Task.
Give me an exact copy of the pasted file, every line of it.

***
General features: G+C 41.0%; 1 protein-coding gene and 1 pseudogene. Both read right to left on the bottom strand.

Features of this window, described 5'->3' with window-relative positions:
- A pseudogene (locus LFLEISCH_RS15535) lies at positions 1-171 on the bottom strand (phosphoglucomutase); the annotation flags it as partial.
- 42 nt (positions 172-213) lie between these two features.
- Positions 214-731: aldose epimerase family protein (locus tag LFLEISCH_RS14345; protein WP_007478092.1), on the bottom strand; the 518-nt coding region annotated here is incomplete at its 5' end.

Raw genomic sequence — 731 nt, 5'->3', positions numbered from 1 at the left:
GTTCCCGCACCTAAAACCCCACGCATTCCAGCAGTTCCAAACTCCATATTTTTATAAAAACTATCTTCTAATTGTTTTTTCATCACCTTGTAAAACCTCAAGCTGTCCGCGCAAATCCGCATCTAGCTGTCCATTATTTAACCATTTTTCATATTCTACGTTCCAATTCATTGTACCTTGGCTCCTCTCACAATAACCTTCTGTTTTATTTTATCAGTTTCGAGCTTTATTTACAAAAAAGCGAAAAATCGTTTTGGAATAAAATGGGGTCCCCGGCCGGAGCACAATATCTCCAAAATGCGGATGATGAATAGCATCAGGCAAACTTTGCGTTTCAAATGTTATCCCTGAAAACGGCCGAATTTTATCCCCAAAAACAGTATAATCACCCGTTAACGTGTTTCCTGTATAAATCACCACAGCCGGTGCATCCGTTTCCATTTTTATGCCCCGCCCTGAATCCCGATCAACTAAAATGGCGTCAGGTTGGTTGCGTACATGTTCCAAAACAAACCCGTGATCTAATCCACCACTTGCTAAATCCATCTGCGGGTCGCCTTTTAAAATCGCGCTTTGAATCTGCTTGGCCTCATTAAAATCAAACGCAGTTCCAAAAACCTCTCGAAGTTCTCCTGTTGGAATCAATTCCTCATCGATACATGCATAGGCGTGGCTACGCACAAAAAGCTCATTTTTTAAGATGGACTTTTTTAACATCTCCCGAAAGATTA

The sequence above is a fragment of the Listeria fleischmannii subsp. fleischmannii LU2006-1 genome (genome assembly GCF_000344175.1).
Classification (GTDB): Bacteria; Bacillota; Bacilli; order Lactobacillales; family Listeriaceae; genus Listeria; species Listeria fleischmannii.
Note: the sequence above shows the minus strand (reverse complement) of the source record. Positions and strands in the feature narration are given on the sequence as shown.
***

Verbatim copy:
General features: G+C 41.0%; 1 protein-coding gene and 1 pseudogene. Both read right to left on the bottom strand.

Features of this window, described 5'->3' with window-relative positions:
- A pseudogene (locus LFLEISCH_RS15535) lies at positions 1-171 on the bottom strand (phosphoglucomutase); the annotation flags it as partial.
- 42 nt (positions 172-213) lie between these two features.
- Positions 214-731: aldose epimerase family protein (locus tag LFLEISCH_RS14345; protein WP_007478092.1), on the bottom strand; the 518-nt coding region annotated here is incomplete at its 5' end.

Raw genomic sequence — 731 nt, 5'->3', positions numbered from 1 at the left:
GTTCCCGCACCTAAAACCCCACGCATTCCAGCAGTTCCAAACTCCATATTTTTATAAAAACTATCTTCTAATTGTTTTTTCATCACCTTGTAAAACCTCAAGCTGTCCGCGCAAATCCGCATCTAGCTGTCCATTATTTAACCATTTTTCATATTCTACGTTCCAATTCATTGTACCTTGGCTCCTCTCACAATAACCTTCTGTTTTATTTTATCAGTTTCGAGCTTTATTTACAAAAAAGCGAAAAATCGTTTTGGAATAAAATGGGGTCCCCGGCCGGAGCACAATATCTCCAAAATGCGGATGATGAATAGCATCAGGCAAACTTTGCGTTTCAAATGTTATCCCTGAAAACGGCCGAATTTTATCCCCAAAAACAGTATAATCACCCGTTAACGTGTTTCCTGTATAAATCACCACAGCCGGTGCATCCGTTTCCATTTTTATGCCCCGCCCTGAATCCCGATCAACTAAAATGGCGTCAGGTTGGTTGCGTACATGTTCCAAAACAAACCCGTGATCTAATCCACCACTTGCTAAATCCATCTGCGGGTCGCCTTTTAAAATCGCGCTTTGAATCTGCTTGGCCTCATTAAAATCAAACGCAGTTCCAAAAACCTCTCGAAGTTCTCCTGTTGGAATCAATTCCTCATCGATACATGCATAGGCGTGGCTACGCACAAAAAGCTCATTTTTTAAGATGGACTTTTTTAACATCTCCCGAAAGATTA

The sequence above is a fragment of the Listeria fleischmannii subsp. fleischmannii LU2006-1 genome (genome assembly GCF_000344175.1).
Classification (GTDB): Bacteria; Bacillota; Bacilli; order Lactobacillales; family Listeriaceae; genus Listeria; species Listeria fleischmannii.
Note: the sequence above shows the minus strand (reverse complement) of the source record. Positions and strands in the feature narration are given on the sequence as shown.